"There's no mistake this time!" exclaimed Howard, wheeling round and springing away. "Don't wait."

There was no waiting by either Tim or Elwood. The two boys were slim and fleet-footed, and could easily distance their more awkward companion; but they could not leave him alone, although he besought them to secure their own safety, while he would attend to his.

There were several things in favor of the fugitives and several against them. It was growing dark quite rapidly, and they had a good start; but the pursuers ran over the rocks and bowlders with the facility of mountain goats and gained very rapidly; they were also familiar with the face of the country, while our friends were literally "going blind."

"But don't we make 'em run!" called out Tim, glancing over his shoulder. "Them fellers was made to travel, and if they'd only throw down their guns and take up a sprig of the shillaleh, like an ilegant gintleman should do, I wouldn't ax better fun than to jine in wid 'em and tach 'em a few scientific tricks, such as can be got in Tipperary and nowhere ilse—Worrah!——"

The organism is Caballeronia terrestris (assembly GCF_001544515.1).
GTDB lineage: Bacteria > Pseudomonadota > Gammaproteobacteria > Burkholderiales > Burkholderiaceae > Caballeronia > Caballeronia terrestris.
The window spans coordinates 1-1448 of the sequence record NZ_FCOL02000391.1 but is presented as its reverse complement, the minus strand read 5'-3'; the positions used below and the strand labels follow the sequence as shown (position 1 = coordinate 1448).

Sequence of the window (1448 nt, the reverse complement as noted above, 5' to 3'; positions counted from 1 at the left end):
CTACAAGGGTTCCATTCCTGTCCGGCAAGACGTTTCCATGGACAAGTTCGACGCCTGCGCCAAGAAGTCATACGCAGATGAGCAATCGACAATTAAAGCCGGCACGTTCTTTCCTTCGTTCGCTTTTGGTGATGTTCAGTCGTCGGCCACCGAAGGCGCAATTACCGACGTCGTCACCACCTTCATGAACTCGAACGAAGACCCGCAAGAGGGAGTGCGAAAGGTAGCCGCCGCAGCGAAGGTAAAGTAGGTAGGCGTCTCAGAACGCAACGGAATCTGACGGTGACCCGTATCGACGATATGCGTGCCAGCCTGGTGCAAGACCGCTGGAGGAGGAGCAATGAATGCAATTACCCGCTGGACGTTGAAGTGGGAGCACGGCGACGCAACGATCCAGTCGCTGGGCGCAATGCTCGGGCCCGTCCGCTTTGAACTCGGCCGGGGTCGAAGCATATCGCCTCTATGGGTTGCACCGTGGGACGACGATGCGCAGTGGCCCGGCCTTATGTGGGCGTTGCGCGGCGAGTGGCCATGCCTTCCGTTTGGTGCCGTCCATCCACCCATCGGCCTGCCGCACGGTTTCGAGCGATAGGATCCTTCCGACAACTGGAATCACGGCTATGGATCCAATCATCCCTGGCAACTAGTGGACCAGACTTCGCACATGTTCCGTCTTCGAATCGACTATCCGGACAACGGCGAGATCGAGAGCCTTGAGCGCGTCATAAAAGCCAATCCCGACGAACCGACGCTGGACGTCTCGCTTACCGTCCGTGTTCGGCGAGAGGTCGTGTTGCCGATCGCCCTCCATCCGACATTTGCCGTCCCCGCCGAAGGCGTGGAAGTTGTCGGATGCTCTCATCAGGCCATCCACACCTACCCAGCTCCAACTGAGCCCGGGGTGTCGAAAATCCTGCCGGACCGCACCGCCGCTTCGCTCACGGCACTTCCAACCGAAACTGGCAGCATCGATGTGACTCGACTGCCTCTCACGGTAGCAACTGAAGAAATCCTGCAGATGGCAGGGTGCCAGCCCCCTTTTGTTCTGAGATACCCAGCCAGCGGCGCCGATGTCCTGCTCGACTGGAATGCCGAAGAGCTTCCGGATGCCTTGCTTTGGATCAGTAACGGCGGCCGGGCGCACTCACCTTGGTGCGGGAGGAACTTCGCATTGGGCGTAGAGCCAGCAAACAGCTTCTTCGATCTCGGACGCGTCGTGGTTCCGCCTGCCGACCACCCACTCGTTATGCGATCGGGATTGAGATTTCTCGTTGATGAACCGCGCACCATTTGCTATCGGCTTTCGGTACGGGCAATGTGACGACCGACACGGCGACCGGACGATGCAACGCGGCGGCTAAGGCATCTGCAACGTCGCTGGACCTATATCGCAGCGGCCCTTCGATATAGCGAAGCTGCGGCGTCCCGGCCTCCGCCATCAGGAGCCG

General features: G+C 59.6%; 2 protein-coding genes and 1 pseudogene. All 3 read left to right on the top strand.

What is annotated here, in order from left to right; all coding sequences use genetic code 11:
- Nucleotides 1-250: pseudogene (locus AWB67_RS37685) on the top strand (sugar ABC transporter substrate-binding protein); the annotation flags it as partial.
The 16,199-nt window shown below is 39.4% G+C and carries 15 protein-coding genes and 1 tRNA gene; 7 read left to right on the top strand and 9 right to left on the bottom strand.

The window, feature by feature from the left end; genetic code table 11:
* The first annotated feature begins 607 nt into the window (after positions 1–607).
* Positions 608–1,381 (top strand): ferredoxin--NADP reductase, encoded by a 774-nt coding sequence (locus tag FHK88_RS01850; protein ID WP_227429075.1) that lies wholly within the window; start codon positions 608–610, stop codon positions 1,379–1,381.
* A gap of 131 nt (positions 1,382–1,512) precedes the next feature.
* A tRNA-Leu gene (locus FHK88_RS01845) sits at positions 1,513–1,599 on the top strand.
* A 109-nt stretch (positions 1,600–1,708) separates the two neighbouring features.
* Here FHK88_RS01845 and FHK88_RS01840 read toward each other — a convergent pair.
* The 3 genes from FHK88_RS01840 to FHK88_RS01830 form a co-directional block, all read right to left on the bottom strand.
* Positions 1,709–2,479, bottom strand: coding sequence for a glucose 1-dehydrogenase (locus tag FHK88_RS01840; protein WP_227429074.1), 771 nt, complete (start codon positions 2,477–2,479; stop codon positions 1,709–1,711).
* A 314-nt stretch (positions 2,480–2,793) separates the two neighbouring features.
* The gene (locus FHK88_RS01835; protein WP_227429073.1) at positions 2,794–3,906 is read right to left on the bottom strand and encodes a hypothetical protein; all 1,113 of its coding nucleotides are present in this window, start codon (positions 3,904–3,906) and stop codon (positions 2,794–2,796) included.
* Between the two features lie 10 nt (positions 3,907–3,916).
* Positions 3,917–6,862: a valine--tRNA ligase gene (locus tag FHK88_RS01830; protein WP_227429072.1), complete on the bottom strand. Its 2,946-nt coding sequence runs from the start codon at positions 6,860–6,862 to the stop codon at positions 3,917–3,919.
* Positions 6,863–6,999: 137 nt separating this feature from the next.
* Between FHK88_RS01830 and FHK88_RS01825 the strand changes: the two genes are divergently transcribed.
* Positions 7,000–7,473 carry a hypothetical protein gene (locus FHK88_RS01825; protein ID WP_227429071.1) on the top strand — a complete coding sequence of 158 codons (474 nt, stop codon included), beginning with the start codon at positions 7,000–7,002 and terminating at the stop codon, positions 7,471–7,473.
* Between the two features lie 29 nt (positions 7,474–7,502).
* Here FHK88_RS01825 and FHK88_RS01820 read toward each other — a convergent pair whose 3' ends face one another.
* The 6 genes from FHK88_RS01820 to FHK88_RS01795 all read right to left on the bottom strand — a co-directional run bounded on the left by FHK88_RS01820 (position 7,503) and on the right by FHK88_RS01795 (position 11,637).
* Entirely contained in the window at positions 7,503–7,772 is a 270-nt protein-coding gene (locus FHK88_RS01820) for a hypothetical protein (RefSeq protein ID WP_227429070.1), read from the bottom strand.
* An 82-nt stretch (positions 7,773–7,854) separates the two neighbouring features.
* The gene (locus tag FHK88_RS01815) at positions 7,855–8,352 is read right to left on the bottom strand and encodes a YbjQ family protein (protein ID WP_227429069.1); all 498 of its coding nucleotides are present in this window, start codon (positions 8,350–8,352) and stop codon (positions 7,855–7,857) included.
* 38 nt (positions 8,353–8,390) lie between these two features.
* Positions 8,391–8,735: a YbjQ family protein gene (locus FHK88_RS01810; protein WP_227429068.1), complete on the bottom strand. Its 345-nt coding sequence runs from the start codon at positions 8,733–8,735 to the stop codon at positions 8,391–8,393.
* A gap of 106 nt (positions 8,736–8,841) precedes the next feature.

Tim's exclamation was caused by catching his foot against a large stone and falling flat upon his face with considerable violence. He quickly scrambled up again, while Elwood anxiously inquired whether he was hurt by the fall.

"Not by the fall, plase your honor, but by the stone that whacked me betwaan the eyes."

"They are gaining!" whispered Howard, pausing a moment for his companions to come up.